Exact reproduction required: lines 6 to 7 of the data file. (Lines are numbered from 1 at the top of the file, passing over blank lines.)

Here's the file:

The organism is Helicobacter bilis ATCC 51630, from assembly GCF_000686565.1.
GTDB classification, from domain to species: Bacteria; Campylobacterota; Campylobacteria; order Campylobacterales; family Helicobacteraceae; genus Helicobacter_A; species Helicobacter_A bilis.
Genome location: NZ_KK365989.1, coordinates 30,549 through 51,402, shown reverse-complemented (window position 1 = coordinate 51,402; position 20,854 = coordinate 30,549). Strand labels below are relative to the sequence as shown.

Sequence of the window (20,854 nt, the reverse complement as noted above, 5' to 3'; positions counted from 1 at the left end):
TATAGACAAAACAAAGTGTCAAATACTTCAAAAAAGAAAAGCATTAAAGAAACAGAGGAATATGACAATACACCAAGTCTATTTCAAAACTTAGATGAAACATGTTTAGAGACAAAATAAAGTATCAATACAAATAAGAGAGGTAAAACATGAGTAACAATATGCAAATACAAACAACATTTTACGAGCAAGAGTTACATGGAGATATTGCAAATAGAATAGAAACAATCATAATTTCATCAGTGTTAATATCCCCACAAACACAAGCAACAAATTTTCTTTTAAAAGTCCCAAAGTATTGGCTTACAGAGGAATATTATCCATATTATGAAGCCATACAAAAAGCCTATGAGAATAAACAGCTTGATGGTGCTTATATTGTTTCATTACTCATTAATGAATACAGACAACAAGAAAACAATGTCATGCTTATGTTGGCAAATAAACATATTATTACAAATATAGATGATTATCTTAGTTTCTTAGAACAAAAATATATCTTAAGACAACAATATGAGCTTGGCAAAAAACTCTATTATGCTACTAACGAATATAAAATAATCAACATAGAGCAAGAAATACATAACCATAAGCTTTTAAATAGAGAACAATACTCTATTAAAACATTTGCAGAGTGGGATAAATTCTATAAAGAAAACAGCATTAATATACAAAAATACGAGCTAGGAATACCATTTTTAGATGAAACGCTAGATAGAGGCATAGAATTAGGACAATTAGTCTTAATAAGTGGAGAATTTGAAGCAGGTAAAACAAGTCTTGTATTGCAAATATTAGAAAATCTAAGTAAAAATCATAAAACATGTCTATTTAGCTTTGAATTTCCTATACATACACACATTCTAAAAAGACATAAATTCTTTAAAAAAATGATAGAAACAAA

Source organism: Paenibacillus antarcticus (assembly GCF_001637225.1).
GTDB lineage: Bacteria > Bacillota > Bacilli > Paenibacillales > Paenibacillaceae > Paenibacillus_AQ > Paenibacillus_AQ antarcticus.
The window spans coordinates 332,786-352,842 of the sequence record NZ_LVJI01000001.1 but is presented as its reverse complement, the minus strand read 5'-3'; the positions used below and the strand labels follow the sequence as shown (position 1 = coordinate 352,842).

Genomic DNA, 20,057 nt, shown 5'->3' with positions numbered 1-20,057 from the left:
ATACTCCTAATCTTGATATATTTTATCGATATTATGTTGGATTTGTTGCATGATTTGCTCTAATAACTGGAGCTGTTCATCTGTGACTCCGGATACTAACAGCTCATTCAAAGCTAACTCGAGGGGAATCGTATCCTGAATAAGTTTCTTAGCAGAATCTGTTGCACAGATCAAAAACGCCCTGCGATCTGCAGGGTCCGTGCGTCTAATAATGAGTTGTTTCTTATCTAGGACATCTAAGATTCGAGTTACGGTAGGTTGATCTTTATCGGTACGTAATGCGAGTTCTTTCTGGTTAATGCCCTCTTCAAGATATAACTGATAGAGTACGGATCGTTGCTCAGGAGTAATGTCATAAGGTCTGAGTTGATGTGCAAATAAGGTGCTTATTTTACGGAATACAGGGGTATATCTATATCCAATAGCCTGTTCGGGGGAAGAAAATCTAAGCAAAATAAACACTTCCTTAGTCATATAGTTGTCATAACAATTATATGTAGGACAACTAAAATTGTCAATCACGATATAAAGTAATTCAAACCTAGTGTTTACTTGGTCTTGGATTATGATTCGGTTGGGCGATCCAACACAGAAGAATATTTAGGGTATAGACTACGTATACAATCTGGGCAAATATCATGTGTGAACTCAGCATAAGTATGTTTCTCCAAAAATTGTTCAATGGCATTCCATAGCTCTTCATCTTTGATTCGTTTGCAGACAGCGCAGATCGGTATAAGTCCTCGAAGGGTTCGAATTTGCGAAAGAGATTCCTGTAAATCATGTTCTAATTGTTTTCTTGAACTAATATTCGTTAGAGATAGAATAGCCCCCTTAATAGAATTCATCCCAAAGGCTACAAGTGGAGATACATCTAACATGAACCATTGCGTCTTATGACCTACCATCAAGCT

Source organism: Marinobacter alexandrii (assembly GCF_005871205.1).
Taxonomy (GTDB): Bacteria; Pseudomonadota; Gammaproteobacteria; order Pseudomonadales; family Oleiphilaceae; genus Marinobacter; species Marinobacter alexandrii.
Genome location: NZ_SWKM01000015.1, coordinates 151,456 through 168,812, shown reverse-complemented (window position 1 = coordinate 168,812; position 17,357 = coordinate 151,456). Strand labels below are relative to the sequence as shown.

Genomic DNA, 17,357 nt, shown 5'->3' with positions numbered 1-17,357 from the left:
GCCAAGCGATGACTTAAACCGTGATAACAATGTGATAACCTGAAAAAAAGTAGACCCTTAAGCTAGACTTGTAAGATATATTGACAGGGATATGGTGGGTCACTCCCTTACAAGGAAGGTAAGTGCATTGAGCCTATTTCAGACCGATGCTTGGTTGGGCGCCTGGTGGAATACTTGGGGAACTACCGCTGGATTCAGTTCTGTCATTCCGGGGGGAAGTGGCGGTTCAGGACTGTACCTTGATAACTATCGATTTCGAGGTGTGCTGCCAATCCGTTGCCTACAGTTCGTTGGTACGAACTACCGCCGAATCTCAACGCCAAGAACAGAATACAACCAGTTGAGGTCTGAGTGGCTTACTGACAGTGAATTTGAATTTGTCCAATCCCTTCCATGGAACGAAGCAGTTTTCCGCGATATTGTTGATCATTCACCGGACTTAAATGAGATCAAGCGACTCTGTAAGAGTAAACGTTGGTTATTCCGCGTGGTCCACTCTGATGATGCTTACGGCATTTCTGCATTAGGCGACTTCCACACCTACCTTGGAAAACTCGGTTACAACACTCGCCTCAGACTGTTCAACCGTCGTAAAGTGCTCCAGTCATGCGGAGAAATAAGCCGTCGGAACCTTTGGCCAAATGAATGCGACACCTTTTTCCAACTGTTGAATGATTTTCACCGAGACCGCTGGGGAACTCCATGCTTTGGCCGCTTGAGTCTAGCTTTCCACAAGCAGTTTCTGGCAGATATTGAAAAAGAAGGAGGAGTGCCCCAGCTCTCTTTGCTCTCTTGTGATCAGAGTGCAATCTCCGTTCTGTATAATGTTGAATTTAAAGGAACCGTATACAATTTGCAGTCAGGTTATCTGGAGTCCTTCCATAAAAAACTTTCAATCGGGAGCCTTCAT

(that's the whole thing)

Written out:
Source organism: Paenibacillus antarcticus (assembly GCF_001637225.1).
GTDB lineage: Bacteria > Bacillota > Bacilli > Paenibacillales > Paenibacillaceae > Paenibacillus_AQ > Paenibacillus_AQ antarcticus.